7 Things To Stop Saying To Protestors, Because They Need Your Understanding More Than Your Judgement

On April 12, a 25-year-old man named Freddie Gray was arrested by Baltimore police and a week later he died due to a spinal cord injury that appears to have been inflicted while in police custody. Baltimore has since erupted in mourning, protesting, and revolt.

By the time I heard about Freddie Gray, I already felt dangerously close to my limit of exhaustion with regards to stories like this. For months, our country has been inundated with stories of black people dying at the hands of law enforcement. We've watched as the officers in the cases of Michael Brown and Eric Garner weren't indicted. More recently, an officer was finally charged in the death Walter Scott, but I can hardly be hopeful after the cop in Rekia Boyd's case was found not guilty. How do you maintain a sense of well being in a country where people who look like you are have suffered such fates?

So far, I have been so lucky – because that’s what it really is, just luck – that I haven’t personally known any victims of police brutality or been located at the sites of the larger protests. I can’t imagine what this kind of reality must be like for the victims' families or the people who live in these cities — especially Baltimore, which has a history of questionable behavior by police. But the worry and fear that I feel for myself and my loved ones is still very real. So when I saw the first images of rioting in Baltimore, I couldn’t muster a hint of surprise. Because I understand why it's happening: people are scared, frustrated, and tired of a justice system that has repeatedly failed them.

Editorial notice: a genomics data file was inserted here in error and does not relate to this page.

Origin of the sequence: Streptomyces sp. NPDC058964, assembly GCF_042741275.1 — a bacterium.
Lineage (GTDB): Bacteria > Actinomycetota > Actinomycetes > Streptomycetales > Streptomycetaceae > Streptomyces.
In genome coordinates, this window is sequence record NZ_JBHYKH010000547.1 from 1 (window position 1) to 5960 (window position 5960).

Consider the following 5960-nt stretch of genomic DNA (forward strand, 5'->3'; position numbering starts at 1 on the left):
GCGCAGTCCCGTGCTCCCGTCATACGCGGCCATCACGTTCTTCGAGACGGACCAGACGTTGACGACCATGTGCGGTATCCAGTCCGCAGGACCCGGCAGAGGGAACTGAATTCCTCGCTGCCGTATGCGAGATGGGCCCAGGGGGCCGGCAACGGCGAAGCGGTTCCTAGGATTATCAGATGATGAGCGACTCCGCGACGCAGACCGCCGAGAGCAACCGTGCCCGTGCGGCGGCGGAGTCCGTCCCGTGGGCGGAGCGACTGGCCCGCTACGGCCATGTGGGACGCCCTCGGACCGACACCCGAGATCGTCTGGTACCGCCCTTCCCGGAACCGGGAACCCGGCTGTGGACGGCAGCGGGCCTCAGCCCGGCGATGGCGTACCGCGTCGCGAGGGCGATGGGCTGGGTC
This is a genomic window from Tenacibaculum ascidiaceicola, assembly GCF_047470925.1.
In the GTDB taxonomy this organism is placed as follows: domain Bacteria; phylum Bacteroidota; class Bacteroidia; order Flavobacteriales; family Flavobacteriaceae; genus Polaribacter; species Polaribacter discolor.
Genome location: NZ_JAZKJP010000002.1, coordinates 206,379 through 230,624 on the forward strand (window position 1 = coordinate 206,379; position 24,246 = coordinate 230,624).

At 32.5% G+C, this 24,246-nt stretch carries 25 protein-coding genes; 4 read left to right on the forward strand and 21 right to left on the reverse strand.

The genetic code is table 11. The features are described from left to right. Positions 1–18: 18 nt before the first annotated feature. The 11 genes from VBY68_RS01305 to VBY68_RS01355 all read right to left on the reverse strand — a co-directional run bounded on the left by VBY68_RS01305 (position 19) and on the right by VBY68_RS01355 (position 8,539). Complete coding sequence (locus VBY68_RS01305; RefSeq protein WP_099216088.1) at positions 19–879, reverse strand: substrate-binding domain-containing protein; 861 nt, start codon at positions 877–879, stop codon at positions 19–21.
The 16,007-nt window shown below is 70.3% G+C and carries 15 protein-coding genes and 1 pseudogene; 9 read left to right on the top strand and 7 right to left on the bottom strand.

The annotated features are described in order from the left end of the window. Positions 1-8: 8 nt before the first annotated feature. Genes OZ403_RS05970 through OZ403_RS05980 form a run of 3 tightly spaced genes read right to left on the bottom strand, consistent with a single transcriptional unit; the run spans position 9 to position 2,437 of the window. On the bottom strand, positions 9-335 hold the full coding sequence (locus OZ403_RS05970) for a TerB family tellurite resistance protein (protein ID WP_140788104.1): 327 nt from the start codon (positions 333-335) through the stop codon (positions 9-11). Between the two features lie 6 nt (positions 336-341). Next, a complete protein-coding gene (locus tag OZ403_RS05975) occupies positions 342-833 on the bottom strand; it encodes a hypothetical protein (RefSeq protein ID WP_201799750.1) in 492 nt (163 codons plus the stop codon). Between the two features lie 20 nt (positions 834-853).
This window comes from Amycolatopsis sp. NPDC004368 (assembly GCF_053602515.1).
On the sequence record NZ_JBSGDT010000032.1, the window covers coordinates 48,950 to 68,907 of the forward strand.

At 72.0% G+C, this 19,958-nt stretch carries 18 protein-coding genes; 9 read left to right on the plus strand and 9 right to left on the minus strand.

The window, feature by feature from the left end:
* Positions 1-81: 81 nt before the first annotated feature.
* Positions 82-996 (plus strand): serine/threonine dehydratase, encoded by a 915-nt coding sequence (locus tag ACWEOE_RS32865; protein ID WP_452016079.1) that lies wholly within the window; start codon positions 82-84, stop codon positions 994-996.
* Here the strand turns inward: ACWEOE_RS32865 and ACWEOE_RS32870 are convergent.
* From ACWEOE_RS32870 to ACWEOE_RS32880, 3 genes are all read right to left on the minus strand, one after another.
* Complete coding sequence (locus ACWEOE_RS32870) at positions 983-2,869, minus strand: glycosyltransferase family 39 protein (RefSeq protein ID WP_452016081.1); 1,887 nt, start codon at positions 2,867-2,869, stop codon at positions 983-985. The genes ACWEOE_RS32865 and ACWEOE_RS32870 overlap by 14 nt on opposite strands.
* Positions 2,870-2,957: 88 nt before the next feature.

And that’s the issue I have with many of the responses to the protests: they reflect a complete lack of understanding and empathy. As friends on social media make statements of sympathy and understanding for Freddie Gray's family and the protestors, others respond with comments that completely ignore the heart of the issue: that the protests began because Freddie Gray was allegedly fatally injured while in police custody. The responses display a lack of empathy for the loss of black life, an unawareness of police brutality in cities like Baltimore, and a skewed understanding of recent and even colonial history. These comments miss the mark and fail to be constructive when it comes to discussing why riots like those in Baltimore and Ferguson happen. As we try to understand the issues that the US needs to address to prevent rioting from happening, these are some comments people need to stop saying about protestors.

1. Using any Martin Luther King Jr. quote about nonviolence

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I’ve addressed the issue of using Martin Luther King, Jr. to try to silence people as they speak up about racism, but it bears repeating, because it happens every time there’s a protest. In fact it happens any time there’s a big issue involving racism in the US, with people somehow (willfully?) confusing Martin Luther King Jr.’s message with one of colorblindness.

Martin Luther King, Jr. — the man who was harassed by the government, assaulted by civilians who probably would have called him a “thug” today, thrown in jail multiple times, and eventually assassinated for speaking up against racism — was an intelligent and nuanced man. He preached nonviolence, but he also condemned “the contingent, intolerable conditions that exist in our society,” aka racism and oppression. In the same speech where he reinforced his stance on nonviolence, he also stated that he understood that “a riot is the language of the unheard.” If your response to people who are rioting in Baltimore, Ferguson, or wherever, is to use MLK's words to condemn them, you’re exploiting his legacy for your own purposes.

2. “Violence isn’t the answer.”

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Nobody ever said it was. But you can’t genuinely condemn violence as the answer while ignoring what it’s a response to. “Violence” like what was seen in the uprising in Baltimore is what happens when years of police brutality go unaddressed.